The ability to communicate through language is a remarkably complex skill. Our work focuses on the neurological mechanisms that underlie the production and perception of speech and voice. We use multimodal (functional, structural, diffusion) magnetic resonance imaging (MRI), electroencephalography (EEG) and transcranial magnetic stimulation (TMS) to study the neurological mechanisms involved in these processes. We are interested in the links between brain structure (e.g., cortical thickness, gray matter volume, connectivity) and function, and communication skills, including speech rate, articulatory quality and the ability to perceive sounds that are ambiguous or presented in the noise (e.g., in a restaurant). We are also interested in the relationship between communication and cognitive functions, such as attention, inhibitory control, and working memory.
Selected relevant publications on this topic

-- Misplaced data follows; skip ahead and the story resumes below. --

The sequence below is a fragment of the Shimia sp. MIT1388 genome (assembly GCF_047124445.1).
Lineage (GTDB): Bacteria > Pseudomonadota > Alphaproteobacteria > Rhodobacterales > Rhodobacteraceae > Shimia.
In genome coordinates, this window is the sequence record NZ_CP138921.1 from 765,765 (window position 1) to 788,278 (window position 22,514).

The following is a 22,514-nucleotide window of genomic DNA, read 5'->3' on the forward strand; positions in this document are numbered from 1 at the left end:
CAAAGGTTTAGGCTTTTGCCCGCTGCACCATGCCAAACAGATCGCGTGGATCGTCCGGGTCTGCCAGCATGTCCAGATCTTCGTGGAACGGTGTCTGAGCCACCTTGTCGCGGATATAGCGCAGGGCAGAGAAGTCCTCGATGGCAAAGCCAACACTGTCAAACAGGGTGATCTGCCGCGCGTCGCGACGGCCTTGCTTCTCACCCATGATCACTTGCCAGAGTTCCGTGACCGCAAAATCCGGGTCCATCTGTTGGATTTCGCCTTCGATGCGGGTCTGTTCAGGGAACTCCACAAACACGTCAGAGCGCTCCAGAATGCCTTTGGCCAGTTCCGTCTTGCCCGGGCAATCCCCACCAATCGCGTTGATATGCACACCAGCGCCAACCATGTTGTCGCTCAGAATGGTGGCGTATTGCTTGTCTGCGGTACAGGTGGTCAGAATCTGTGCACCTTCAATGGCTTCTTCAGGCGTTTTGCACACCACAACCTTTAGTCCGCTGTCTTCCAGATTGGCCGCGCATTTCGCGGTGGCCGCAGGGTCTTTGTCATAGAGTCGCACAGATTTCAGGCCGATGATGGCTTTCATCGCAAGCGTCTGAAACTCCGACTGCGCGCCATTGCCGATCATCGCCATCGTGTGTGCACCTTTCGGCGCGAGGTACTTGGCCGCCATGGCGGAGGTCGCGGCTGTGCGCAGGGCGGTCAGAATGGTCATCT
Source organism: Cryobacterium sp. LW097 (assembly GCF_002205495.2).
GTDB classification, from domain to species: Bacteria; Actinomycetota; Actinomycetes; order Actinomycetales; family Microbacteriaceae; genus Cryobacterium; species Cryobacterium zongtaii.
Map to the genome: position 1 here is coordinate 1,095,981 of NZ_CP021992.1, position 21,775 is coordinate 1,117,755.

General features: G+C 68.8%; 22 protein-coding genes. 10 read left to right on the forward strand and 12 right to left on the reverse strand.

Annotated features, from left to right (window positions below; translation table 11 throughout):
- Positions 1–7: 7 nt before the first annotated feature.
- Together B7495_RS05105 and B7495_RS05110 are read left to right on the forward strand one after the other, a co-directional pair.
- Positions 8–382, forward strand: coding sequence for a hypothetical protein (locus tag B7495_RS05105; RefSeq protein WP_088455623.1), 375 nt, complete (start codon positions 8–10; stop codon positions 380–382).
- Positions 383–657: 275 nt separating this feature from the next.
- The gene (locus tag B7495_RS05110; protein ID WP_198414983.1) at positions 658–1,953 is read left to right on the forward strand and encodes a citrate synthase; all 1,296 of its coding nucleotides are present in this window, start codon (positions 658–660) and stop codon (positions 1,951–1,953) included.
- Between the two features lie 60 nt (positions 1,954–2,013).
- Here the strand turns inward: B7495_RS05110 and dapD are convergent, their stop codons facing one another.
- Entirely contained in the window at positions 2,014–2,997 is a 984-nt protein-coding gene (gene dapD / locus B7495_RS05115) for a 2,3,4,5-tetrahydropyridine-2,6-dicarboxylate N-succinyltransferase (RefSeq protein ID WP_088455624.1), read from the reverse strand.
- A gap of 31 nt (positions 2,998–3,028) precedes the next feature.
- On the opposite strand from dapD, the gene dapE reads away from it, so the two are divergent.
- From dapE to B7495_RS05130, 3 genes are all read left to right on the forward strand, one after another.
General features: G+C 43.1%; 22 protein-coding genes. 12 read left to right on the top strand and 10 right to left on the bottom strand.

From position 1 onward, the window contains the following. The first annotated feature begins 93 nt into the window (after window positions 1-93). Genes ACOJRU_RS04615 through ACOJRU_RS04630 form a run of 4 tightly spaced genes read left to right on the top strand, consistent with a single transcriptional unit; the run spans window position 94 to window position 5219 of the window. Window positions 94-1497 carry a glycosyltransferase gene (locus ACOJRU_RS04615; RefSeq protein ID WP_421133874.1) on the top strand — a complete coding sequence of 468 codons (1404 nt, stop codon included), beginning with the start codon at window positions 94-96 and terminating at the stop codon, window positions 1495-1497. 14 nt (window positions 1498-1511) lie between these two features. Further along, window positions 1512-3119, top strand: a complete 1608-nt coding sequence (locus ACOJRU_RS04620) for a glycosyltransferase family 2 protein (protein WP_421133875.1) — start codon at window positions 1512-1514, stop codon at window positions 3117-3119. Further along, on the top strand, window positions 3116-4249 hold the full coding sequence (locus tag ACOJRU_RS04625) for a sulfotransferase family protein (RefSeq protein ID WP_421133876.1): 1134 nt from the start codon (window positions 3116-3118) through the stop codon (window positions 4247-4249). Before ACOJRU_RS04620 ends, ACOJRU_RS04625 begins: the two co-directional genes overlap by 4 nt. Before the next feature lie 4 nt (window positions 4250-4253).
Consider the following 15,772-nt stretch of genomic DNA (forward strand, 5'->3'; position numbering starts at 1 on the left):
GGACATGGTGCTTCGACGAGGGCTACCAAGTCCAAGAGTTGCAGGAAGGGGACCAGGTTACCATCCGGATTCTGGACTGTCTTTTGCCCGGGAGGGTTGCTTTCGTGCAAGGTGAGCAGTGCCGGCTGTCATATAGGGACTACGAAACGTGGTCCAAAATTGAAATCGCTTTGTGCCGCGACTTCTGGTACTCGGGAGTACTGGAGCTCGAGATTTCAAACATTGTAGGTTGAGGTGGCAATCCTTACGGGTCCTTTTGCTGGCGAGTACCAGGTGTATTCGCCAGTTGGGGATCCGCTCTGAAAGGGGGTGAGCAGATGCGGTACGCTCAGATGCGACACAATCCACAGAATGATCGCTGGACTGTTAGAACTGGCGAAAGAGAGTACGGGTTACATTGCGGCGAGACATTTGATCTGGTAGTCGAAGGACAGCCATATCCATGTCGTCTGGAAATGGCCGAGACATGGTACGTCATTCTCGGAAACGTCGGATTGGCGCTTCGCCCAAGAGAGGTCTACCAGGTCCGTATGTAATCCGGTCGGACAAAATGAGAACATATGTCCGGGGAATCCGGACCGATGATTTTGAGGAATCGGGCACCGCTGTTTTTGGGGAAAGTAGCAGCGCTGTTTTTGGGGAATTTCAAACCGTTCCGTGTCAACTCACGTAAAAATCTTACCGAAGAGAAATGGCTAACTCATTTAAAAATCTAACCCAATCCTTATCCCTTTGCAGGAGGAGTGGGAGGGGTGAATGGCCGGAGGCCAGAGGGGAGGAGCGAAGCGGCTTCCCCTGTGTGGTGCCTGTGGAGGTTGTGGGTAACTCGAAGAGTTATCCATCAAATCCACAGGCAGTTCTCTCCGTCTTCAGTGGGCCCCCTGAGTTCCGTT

- Courson, M., *Tremblay, P. (2020) Neural correlates of manual action language: comparative review, meta-analyses and ROI analysis. Neuroscience and biobehavioral reviews 16, 221-238.
- Dick, A. S., & Tremblay, P. (2020). Broca and Wernicke are dead: The new neurobiology of language. Republished in Curtis, A., & Satchwell, M., Psychology Review: A-Level Exam Skills and Practice. Hodder Education, UK.
- Deschamps I., Courson M., Dick, AS. *Tremblay, P. (2020) The phonological loop: is speech special? Experimental Brain Research. 238:2307–2321
- Pinto, S., Tremblay, P., Basirat, A., Sato, M. (2019) The impact of when, what and how predictions on auditory speech perception. Experimental Brain Research. 237, 3143–3153
- Tremblay, P. & Dick, A. (2016) Broca and Wernicke are Dead, or Moving Past the Classic Model of Language Neurobiology. Brain & Language, 162, p. 60-71.
- Deschamps, I., & Tremblay, P. (2014) Sequencing at the syllabic and supra-syllabic levels during speech perception: an fMRI study. Front. Hum. Neurosci. Juillet 8:492.
- Dick, A. S., Bernal, B., & Tremblay, P. (2014). The Language Connectome: New Pathways, New Concepts. Neuroscientist. Mai 1;8, p. 356-366.
- Dick, A. S., & Tremblay, P. (2012). Beyond the arcuate fasciculus: consensus and controversy in the connectional anatomy of language. Brain, 135(Pt 12), 3529-3550.